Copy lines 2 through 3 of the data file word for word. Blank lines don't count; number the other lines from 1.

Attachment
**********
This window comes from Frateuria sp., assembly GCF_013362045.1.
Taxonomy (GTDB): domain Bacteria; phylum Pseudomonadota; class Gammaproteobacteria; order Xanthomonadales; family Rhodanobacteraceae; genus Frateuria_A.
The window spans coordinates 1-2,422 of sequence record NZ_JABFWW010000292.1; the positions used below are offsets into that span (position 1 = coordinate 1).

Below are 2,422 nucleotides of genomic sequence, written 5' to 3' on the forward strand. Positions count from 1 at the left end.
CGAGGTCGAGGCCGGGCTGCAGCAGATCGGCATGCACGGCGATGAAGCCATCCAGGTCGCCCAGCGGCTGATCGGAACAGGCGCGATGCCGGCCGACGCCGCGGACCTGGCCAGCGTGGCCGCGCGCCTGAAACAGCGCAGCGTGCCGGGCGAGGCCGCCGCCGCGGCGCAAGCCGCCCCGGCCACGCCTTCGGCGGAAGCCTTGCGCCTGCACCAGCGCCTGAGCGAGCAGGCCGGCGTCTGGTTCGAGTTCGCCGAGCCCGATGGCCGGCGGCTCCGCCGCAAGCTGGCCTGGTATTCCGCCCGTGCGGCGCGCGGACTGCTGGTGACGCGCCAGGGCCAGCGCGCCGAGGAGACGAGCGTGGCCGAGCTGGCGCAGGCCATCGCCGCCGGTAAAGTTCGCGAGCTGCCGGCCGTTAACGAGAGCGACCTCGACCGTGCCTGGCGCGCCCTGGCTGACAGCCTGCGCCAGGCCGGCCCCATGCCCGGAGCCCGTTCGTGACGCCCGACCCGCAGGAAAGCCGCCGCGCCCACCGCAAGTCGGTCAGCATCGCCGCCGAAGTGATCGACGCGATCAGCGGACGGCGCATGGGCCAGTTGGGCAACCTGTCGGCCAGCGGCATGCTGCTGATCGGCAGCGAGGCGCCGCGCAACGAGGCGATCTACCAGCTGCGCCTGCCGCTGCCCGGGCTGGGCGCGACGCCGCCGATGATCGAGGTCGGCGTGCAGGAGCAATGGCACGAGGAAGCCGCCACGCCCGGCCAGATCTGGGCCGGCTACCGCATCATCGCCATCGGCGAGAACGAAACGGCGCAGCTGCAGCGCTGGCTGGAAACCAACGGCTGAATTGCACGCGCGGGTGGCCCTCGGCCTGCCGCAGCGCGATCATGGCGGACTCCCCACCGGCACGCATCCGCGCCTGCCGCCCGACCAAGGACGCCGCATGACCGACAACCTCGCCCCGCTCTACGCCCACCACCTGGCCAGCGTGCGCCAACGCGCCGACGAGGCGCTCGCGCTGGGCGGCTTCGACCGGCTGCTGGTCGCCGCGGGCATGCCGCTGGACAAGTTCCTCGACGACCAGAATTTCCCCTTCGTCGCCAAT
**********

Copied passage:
Taxonomy (GTDB): domain Bacteria; phylum Pseudomonadota; class Gammaproteobacteria; order Xanthomonadales; family Rhodanobacteraceae; genus Frateuria_A.
The window spans coordinates 1-2,422 of sequence record NZ_JABFWW010000292.1; the positions used below are offsets into that span (position 1 = coordinate 1).